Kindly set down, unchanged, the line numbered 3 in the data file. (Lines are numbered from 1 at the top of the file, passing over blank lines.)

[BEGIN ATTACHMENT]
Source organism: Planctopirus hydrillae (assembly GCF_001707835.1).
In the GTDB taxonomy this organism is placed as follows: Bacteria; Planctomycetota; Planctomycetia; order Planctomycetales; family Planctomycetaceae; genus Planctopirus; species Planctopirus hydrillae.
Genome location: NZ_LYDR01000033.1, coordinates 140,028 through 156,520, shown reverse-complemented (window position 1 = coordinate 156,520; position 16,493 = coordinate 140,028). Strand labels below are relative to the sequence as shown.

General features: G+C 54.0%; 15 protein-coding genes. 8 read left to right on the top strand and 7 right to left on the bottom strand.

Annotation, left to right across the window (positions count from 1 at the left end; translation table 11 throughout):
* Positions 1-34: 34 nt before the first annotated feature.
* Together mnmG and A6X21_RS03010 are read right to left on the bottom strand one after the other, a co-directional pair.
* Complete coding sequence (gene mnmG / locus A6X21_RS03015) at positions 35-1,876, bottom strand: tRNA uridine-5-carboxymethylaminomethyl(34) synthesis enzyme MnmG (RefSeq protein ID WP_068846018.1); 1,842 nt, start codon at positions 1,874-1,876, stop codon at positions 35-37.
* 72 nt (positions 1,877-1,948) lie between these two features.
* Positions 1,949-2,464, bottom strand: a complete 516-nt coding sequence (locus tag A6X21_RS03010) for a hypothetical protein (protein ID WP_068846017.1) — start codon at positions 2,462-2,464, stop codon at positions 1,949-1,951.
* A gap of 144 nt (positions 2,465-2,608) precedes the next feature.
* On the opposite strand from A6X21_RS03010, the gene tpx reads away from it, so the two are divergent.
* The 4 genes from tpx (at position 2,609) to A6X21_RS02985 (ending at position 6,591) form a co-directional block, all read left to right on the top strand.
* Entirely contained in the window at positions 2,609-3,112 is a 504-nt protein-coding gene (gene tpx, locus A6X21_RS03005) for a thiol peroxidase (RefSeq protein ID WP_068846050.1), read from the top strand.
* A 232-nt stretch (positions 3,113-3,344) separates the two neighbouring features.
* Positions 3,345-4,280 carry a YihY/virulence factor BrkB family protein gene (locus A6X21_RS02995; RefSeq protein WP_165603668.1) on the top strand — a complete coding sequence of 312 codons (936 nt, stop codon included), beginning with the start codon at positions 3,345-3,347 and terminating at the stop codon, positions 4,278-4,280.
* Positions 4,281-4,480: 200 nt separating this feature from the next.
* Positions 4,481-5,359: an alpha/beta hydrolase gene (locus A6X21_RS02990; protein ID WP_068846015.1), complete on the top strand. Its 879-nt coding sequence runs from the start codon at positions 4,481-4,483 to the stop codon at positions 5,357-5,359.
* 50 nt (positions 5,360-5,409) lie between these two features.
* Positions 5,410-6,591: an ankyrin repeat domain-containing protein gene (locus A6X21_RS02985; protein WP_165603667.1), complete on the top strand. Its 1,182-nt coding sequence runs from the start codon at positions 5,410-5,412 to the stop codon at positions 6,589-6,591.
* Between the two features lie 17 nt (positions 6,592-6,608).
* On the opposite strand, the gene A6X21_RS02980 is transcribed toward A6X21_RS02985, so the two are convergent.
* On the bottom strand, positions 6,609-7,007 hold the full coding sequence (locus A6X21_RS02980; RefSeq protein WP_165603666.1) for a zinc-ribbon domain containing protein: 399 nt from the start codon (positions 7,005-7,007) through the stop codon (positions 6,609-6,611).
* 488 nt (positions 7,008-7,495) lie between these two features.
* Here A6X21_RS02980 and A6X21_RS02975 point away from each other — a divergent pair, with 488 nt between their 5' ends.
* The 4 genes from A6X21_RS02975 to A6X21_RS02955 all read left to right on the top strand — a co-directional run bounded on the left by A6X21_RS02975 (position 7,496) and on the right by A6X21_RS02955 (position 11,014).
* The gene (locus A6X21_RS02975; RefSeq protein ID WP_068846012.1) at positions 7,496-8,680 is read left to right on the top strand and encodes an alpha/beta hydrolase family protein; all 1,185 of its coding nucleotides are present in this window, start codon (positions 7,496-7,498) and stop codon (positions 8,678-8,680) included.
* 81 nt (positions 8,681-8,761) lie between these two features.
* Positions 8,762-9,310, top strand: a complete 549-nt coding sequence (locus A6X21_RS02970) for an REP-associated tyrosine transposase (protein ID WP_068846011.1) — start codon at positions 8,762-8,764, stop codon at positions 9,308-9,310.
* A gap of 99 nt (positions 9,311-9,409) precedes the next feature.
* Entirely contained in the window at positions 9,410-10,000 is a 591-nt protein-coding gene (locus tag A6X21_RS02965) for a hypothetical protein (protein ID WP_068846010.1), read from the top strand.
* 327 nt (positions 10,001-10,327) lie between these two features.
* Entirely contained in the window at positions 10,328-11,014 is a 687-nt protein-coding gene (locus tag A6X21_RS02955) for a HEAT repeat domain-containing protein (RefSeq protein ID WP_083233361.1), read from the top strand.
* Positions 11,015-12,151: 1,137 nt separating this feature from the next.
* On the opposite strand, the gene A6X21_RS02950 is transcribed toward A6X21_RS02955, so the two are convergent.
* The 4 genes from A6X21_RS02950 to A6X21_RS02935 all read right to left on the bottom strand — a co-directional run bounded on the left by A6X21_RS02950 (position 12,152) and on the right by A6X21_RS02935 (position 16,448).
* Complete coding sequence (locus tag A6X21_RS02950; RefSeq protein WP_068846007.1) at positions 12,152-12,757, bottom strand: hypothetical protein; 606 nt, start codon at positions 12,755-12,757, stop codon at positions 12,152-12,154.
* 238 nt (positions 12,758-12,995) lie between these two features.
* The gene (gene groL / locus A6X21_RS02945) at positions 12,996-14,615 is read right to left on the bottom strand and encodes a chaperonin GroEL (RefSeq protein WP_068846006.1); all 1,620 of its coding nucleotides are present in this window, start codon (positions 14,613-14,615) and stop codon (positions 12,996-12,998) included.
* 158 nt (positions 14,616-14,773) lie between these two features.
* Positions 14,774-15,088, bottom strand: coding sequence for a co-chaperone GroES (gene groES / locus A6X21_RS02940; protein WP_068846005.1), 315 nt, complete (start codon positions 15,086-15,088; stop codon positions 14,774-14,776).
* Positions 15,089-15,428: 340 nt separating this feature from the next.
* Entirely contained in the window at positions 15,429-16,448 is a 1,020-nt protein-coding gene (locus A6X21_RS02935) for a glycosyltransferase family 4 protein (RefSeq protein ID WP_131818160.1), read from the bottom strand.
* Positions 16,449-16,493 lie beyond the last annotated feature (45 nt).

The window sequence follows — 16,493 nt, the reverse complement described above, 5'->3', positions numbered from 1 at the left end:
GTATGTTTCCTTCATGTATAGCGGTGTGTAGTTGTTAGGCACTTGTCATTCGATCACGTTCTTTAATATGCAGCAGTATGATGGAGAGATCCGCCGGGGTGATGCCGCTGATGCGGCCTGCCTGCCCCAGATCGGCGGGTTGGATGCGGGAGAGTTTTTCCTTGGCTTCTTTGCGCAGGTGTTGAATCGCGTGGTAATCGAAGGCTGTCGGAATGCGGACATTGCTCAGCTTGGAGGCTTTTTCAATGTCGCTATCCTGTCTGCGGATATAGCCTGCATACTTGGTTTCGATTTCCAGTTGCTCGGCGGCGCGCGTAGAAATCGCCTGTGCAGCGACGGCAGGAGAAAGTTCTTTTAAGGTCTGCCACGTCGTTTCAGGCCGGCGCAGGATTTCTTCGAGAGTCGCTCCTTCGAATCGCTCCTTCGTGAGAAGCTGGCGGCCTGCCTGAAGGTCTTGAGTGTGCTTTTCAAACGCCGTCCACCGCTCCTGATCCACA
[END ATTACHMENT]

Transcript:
Genome location: NZ_LYDR01000033.1, coordinates 140,028 through 156,520, shown reverse-complemented (window position 1 = coordinate 156,520; position 16,493 = coordinate 140,028). Strand labels below are relative to the sequence as shown.